Jenny supplies us all with fresh vegetables from her considerable garden.

Pyle created the “cabinet of wonders,” a repository of free books, Cd’s, and DVD’s to share.

I’d be surprised to find a more sympathetic listener than Ellen.

Cynthia keeps the refrigerator stocked with fancy flavored creams to augment the free coffee.

Pat McNicholas brings homemade fudge every finals week.

Paul jots down the best zingers on his whiteboard to highlight the general goofiness in the CLA suite.

If Peter does anything, you can bet it will be done with “alacrity and aplomb.”

Like any good family, we endure each other’s idiosyncrasies, often turning flaws into perfections of a different kind. Mick tells the same Irish jokes every St. Patrick’s Day, year after year: how excruciatingly wonderful.

When my colleagues aren’t busy conducting research, planning curriculum, teaching classes, grading papers, or attending meetings, we can be found in the CLA office giggling like teenagers. We pretend that we are in a workplace sitcom called “RMU Kiddin’ Me.” We’re all certain the show would be hilarious, of course, which illustrates my good fortune in both terms of my job and my coworkers.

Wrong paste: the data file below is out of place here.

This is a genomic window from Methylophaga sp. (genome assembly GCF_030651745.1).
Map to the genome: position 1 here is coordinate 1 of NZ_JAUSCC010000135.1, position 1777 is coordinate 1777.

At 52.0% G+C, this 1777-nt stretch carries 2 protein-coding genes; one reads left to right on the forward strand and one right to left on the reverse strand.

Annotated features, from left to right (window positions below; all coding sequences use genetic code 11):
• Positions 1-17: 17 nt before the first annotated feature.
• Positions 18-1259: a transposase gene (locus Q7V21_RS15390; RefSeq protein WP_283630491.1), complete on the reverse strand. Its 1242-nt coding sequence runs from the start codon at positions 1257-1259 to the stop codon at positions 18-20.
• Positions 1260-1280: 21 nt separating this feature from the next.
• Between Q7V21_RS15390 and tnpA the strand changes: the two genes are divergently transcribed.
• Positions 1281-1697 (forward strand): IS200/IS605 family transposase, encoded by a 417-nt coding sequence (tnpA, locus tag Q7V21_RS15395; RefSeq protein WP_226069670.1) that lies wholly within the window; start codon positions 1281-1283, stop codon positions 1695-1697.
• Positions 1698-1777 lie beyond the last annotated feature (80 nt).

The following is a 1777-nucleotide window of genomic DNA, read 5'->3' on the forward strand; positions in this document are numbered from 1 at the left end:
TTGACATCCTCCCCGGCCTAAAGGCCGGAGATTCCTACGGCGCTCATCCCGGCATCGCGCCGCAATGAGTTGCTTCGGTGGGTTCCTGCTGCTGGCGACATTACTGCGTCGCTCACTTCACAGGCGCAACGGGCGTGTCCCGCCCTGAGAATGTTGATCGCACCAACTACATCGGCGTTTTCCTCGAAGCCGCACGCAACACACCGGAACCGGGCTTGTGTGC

There is nothing quite as delightful as laughing at work, something I enjoy every single day. The funniest line or exchange will be added to Paul’szipper white board. If a joke is too inappropriate, it is designated as “Invisible Whiteboard” material and will remain a joke amongst ourselves.


Paul, “I’ll send you the ZIP file.”

Me, “I can never remember how to unzip things.”

Paul, “Then how do you get dressed in the morning?”

Insert the cutesy sitcom title here.

By Mick McMahon, English Faculty.

How do you feel right now? Comfortable, I hope. How did you get this way? Did you have a long productive day at work and now have the chance to unwind? Did you spend a number of hours researching and drafting a paper for school and just handed in the work confident you will earn an A? Did you just run a marathon and now icing down while reading this Turtle post? Whatever the task completed, large or small, congratulations! You just completed something important and, even though you may feel exhausted, you most likely feel quite good about yourself.